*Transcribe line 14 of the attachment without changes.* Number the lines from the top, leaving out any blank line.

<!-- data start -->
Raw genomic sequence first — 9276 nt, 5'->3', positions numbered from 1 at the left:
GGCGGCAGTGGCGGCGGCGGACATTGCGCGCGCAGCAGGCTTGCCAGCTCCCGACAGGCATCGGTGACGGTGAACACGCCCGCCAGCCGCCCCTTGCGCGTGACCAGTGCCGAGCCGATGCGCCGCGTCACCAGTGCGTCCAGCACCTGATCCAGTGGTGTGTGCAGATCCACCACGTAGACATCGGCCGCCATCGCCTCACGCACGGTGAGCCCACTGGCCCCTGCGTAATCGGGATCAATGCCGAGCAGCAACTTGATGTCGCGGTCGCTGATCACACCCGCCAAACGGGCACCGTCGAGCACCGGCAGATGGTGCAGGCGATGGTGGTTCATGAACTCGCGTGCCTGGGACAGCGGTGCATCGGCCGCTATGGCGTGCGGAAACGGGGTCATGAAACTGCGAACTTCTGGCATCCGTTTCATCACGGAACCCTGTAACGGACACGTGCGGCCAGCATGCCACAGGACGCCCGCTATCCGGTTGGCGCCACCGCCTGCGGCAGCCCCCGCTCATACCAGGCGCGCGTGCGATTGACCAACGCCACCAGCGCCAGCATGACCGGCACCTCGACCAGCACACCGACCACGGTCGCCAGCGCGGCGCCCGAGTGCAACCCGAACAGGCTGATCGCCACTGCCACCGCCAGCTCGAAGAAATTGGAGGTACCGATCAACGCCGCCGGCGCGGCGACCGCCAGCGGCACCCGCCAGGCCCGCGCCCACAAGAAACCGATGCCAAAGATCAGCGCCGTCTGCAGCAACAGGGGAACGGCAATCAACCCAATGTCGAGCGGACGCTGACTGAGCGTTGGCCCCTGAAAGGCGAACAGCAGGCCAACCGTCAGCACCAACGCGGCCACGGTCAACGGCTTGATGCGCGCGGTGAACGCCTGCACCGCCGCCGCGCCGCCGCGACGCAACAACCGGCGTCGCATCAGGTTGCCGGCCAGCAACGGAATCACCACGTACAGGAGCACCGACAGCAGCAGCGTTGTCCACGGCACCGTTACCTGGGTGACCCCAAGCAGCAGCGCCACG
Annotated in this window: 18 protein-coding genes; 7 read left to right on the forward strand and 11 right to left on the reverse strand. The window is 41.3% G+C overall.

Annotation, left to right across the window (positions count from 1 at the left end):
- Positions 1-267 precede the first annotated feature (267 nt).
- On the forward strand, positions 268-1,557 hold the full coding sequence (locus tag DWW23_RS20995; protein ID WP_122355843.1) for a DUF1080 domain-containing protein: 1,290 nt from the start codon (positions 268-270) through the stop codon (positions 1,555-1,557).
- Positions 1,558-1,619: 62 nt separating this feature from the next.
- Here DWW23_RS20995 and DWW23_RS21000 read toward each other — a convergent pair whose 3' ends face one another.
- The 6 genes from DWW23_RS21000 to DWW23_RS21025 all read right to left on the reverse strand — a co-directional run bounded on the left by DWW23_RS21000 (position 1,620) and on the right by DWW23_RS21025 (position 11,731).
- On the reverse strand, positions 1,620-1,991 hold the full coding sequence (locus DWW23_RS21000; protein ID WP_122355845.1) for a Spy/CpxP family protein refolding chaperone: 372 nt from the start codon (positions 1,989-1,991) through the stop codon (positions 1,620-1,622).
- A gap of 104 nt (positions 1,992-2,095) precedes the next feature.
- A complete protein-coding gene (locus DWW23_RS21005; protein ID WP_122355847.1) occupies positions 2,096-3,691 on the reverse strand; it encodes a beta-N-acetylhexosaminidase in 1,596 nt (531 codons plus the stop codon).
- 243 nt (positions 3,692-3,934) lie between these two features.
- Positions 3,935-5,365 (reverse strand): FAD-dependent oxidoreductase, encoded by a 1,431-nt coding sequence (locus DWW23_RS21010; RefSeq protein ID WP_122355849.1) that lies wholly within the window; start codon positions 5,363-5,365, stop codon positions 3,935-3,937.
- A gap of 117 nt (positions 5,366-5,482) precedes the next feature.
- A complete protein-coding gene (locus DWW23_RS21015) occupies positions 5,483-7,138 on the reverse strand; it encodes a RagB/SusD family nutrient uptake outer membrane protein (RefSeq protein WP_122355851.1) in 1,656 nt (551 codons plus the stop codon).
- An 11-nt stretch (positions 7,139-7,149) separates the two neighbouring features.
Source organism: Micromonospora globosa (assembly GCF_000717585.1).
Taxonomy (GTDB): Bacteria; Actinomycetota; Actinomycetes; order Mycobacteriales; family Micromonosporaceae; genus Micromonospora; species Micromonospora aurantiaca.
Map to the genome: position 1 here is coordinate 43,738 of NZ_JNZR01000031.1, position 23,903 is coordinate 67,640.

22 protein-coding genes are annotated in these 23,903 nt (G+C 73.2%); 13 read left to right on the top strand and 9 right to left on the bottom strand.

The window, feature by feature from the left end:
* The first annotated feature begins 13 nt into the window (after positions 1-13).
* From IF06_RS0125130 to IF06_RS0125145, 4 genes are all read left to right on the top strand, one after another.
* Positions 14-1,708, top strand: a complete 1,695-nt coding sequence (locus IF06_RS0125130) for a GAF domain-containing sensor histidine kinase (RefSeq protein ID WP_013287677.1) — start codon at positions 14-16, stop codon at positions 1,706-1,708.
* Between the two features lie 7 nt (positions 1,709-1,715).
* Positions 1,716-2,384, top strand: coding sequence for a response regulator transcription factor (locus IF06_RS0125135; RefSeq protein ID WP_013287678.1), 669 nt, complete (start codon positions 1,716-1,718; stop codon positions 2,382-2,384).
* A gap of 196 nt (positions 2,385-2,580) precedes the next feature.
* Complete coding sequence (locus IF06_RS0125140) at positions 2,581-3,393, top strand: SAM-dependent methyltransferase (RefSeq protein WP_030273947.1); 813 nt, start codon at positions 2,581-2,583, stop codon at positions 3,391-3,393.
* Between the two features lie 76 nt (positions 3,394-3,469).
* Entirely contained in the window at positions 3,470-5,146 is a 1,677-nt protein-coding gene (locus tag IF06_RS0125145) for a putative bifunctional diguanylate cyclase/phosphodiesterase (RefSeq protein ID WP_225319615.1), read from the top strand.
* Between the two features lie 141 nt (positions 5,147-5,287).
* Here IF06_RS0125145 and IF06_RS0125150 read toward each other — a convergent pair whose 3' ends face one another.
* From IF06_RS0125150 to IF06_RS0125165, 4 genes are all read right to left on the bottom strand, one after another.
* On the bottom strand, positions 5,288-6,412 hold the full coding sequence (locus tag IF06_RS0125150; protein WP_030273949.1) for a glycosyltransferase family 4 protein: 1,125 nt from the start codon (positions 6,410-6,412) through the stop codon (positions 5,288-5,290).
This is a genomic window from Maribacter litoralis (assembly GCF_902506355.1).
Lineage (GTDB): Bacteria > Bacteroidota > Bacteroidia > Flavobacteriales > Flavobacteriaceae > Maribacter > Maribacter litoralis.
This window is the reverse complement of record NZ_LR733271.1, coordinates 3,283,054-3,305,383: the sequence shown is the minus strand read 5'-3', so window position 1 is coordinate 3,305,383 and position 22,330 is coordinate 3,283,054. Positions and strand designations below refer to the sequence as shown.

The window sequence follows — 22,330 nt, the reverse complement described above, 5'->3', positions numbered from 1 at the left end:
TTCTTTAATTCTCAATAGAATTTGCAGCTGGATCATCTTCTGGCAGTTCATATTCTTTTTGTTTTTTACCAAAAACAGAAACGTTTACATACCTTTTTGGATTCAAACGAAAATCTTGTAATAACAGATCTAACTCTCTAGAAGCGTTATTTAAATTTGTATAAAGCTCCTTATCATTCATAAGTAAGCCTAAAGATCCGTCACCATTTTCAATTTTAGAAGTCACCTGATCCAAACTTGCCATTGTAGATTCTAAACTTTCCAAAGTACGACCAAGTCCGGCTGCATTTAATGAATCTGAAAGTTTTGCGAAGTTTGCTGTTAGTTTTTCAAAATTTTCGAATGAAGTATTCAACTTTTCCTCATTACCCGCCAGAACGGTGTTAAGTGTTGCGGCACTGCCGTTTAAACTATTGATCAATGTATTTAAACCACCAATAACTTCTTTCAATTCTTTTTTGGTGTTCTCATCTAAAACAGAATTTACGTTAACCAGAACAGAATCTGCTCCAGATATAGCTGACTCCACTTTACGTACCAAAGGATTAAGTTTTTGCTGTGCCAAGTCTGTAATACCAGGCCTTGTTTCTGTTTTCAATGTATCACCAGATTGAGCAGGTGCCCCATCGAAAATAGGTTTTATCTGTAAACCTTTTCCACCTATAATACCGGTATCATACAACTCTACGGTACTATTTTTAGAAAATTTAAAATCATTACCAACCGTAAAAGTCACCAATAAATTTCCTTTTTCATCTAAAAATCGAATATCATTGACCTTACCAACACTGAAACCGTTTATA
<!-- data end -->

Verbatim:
- Positions 3,935-5,365 (reverse strand): FAD-dependent oxidoreductase, encoded by a 1,431-nt coding sequence (locus DWW23_RS21010; RefSeq protein ID WP_122355849.1) that lies wholly within the window; start codon positions 5,363-5,365, stop codon positions 3,935-3,937.